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Telecom giants expose Egyptian FA’s fragility after sponsorship dispute

The Egyptian Football Association finds itself with a fresh headache after a sponsorship spat exposes the fragility of its regulations and absurdity of the hold the big three mobile telecom firms have on football in Egypt

Hatem Maher, Wednesday 26 Oct 2011
Etisalat
Etisalat, who previously sponsored the Egyptian FA, entered the fray after record deal with Ahly (Photo: El-Sayed Abdel-Kader)
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The Egyptian Football Association (EFA) is no longer able to maintain friendly agreements with clubs over a conflict of sponsorship deals — thanks to the intervention of three Telecom giants who made life difficult for Egypt’s football governing body.

The intrusion of rivals Etisalat, Vodafone and Mobinil — the three mobile operators in Egypt — in the football market landed the EFA in trouble, giving it a fresh headache over whether it can keep turning a blind eye towards drafting new regulations to manage sponsorship affairs.

Cairo powerhouse Ahly was the first club to ignite the row after refusing to attend a post-match news conference following their 1-0 victory over Haras El-Hodoud in the Egyptian Premier League opener.

The Red Devils, who have recently signed a record shirt sponsorship deal with Etisalat, declined to show up because EFA put up the advertising logos and hoardings of its own sponsor, Vodafone, in the conference room.

“We always put our ads in news conferences following our home matches, what happened to change that?” Ahly football director Sayed Abdel-Hafiz asked after EFA said it considered toughening sanctions for press conference no-shows.

“The acts of EFA leave clubs with no room to generate revenues. They are already fining clubs on a match-by-match basis for various reasons.

“We will not give up our rights and we have no intention of backing down. We are right, they are wrong,” he added.

Ahly also withdrew from the Egypt Cup for the same reason to further escalate tensions with EFA, who seemed at a loss to find a solution and save its face amid growing criticism of its management of domestic football, which has been blighted by organisational problems during the past few years.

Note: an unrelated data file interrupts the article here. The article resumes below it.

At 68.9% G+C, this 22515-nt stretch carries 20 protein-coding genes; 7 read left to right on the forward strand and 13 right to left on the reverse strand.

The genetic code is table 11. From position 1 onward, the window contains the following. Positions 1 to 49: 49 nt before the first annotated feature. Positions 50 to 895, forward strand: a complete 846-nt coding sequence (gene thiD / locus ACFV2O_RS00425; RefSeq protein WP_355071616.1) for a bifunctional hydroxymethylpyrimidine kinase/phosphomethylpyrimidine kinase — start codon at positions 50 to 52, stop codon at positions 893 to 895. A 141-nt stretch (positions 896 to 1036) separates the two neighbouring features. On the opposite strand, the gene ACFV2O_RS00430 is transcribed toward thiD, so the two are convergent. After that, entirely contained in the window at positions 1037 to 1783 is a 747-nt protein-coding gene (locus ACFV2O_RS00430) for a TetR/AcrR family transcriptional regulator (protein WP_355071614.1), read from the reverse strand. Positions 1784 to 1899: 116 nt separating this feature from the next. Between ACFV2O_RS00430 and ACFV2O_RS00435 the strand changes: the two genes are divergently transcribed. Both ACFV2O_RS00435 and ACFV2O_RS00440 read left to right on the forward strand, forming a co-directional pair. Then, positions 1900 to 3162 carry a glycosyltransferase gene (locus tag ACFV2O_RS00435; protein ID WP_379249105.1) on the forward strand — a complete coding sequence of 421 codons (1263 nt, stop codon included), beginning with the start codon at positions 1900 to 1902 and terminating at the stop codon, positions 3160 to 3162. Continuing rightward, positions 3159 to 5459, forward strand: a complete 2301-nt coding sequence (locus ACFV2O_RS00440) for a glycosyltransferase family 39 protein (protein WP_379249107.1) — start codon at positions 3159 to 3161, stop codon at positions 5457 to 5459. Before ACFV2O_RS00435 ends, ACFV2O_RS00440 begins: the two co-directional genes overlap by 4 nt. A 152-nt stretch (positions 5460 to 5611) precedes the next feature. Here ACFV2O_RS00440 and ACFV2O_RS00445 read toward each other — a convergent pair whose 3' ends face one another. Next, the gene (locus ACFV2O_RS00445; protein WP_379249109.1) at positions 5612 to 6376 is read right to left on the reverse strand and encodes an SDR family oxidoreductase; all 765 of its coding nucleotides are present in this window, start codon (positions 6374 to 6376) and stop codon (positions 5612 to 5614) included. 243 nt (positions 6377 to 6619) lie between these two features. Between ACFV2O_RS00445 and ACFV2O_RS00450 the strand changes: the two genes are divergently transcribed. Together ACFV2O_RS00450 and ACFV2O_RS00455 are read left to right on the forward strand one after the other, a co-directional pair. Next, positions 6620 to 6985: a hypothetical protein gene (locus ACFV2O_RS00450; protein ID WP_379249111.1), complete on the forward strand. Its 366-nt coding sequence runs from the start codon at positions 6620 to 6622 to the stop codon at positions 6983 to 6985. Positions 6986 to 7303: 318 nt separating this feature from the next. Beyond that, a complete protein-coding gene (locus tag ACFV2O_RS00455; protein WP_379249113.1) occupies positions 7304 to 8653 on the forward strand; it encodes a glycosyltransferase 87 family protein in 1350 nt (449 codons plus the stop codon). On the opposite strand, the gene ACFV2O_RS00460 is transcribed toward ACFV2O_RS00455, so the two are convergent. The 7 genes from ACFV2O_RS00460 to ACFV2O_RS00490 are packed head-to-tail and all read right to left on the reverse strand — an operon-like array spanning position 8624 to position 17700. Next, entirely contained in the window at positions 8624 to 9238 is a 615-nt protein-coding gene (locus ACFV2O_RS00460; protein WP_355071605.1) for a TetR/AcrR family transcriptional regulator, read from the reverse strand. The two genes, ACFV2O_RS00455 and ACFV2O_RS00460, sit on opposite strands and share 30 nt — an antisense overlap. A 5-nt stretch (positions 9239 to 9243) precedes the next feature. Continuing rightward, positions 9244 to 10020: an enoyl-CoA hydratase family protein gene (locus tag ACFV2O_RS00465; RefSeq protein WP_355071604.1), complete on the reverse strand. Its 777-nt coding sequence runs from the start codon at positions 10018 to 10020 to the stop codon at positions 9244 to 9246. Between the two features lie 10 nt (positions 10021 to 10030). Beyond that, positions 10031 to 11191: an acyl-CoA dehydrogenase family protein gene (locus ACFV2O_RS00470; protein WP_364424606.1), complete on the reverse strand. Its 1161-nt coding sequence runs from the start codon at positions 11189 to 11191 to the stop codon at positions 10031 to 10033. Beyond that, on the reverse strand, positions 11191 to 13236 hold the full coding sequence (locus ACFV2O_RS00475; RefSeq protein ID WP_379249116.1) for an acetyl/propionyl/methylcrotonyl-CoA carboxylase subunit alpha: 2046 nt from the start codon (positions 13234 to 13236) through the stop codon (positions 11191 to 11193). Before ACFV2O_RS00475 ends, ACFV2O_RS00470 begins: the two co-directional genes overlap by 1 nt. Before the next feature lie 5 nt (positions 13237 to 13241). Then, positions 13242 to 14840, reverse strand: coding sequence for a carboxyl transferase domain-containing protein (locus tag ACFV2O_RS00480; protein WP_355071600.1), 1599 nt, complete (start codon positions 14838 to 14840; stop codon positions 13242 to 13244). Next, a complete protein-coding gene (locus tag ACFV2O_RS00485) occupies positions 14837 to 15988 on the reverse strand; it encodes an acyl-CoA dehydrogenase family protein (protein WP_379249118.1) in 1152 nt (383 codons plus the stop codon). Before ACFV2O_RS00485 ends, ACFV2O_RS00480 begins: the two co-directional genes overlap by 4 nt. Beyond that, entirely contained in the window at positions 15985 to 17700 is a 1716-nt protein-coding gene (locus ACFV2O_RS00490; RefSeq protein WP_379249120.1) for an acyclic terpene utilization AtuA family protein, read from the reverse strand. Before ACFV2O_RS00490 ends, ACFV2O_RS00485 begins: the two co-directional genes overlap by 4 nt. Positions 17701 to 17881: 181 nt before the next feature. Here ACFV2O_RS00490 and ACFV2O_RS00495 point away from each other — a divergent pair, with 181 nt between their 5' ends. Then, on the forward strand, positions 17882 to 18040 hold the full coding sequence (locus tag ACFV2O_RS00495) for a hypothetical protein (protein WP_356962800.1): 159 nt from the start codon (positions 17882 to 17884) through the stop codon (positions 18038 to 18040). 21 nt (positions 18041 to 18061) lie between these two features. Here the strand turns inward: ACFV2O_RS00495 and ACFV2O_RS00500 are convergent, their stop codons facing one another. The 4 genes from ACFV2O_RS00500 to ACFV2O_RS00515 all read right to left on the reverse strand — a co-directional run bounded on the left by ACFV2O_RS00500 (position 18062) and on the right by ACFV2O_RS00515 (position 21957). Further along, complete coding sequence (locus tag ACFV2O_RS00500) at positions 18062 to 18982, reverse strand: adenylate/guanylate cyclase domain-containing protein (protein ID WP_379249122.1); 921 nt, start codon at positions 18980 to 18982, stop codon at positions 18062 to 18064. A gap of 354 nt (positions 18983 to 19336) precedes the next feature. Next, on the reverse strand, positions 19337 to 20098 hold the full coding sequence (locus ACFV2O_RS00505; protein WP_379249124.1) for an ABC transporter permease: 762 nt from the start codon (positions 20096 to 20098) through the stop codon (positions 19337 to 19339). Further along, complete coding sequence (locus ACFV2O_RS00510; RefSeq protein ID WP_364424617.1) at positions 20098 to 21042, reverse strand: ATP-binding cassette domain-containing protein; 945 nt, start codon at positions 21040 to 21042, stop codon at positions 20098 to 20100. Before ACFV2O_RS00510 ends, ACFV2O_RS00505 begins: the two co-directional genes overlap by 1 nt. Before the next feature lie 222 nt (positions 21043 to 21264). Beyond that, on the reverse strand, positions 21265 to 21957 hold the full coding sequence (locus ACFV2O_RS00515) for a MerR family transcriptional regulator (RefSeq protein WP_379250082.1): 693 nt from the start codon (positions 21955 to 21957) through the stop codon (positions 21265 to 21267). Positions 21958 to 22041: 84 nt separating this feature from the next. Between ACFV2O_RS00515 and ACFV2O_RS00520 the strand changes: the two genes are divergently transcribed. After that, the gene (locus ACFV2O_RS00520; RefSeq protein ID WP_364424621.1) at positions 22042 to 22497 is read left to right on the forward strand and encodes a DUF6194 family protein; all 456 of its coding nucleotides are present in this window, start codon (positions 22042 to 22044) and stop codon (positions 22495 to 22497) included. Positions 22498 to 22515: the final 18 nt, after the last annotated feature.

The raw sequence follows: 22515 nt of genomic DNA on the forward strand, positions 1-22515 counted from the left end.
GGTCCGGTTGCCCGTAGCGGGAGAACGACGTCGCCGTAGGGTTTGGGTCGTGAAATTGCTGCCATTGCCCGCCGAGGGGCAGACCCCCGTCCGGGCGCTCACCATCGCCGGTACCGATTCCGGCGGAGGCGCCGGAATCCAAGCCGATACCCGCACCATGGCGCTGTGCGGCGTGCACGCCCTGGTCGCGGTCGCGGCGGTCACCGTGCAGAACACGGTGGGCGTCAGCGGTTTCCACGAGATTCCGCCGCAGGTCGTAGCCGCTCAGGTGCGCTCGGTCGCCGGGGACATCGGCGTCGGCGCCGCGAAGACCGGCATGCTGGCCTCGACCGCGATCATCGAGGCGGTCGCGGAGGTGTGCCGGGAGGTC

Gouna, who are sponsored by Mobinil, Ittihad El-Shorta and Petrojet followed in the footsteps of Ahly in boycotting post-match news conferences, prompting EFA to hit each with a hefty LE50,000 fine.

EFA temporarily bowed to pressure, however, after deciding to suspend post-match news conferences for two weeks until the matter is resolved.

No regulations?

According to pundits, the lack of clear-cut regulations to manage such matters has once again cast doubts over EFA’s ability to run football.

The ongoing dispute is reminiscent of the one EFA endured a few years ago over the distribution of television rights, an issue that prompted Egyptian clubs to consider setting up an association of Premier League sides to manage their own affairs.

“What happens in Egypt is a certain chaos. The question is: When will this disorder stops?” renowned sports critic Hassan El-Mestekawy wrote in his column in El-Shorouk newspaper.

“In the English League, Manchester United captain Rio Ferdinand and Liverpool captain Steven Gerrard recently attended a press conference following their game and the logos of two rival banks, Barclays and Standard Chartered, appeared in the background.

“The sponsor of the English League and the sponsor of Liverpool, Barclays and Standard Chartered respectively, are rivals but that did not prevent them from putting their logos together.

“Time has come to draft new regulations and avoid such problems which abruptly appear because we usually settle such matters haphazardly through personal relationships,” he added.

The EFA used to strike “friendly agreements” with clubs over sponsorship conflicts, but the three mobile operators have seemingly taken a new approach to oppose that with the aim of preserving their advertising rights.

The EFA and clubs remain at loggerheads, with each side unwilling to cede to the demands of the other.

“The regulations state that EFA is responsible of organising news conferences in the Premier League,” Amr Wahby, the association’s marketing director, said in a television interview, failing to back up his claims with a detailed justification, thanks to the ambiguity of regulations.

“Football became a huge investment. But we entered the domains of business, marketing and sponsorship very recently, just a few years ago. We surely lack experience and regulations; such conflicts are understandable. But we must sit down and negotiate in order to reach the best solution,” he added.

The EFA is trying to arrange a meeting with the disgruntled clubs, during which either a compromise will be reached or the matter will take a new twist.

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